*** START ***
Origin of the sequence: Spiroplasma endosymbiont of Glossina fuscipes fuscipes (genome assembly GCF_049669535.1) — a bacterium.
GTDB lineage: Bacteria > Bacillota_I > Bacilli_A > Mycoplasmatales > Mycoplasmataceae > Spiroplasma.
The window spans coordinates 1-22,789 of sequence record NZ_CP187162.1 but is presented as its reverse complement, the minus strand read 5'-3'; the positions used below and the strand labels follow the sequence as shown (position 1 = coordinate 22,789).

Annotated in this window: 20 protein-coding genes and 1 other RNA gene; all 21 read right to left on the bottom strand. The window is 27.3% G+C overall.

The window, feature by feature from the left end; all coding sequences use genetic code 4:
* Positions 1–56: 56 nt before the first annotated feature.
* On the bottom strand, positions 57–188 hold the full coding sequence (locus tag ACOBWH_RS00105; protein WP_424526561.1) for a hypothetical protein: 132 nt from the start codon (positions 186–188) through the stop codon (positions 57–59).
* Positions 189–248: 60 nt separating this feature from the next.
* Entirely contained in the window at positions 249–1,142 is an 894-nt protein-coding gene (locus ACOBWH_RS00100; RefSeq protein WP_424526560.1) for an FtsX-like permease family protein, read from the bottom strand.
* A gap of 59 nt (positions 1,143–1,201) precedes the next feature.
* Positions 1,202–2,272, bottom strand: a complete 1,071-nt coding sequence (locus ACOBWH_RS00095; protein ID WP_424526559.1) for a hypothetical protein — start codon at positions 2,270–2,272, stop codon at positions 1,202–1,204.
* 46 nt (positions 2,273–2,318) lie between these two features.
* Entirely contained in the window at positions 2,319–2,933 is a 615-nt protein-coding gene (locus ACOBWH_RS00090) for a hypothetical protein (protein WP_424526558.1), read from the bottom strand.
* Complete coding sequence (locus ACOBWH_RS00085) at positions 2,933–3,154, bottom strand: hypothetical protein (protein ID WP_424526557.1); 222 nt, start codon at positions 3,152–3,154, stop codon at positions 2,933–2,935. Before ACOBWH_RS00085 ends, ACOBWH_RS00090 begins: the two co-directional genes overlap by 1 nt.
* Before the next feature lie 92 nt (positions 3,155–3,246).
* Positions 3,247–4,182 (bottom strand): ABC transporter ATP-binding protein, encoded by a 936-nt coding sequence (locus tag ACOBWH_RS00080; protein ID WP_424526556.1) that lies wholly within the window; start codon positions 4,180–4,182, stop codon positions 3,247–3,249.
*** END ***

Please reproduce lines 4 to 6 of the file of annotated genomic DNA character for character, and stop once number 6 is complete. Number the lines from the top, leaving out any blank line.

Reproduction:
Annotated in this window: 20 protein-coding genes and 1 other RNA gene; all 21 read right to left on the bottom strand. The window is 27.3% G+C overall.

The window, feature by feature from the left end; all coding sequences use genetic code 4:
* Positions 1–56: 56 nt before the first annotated feature.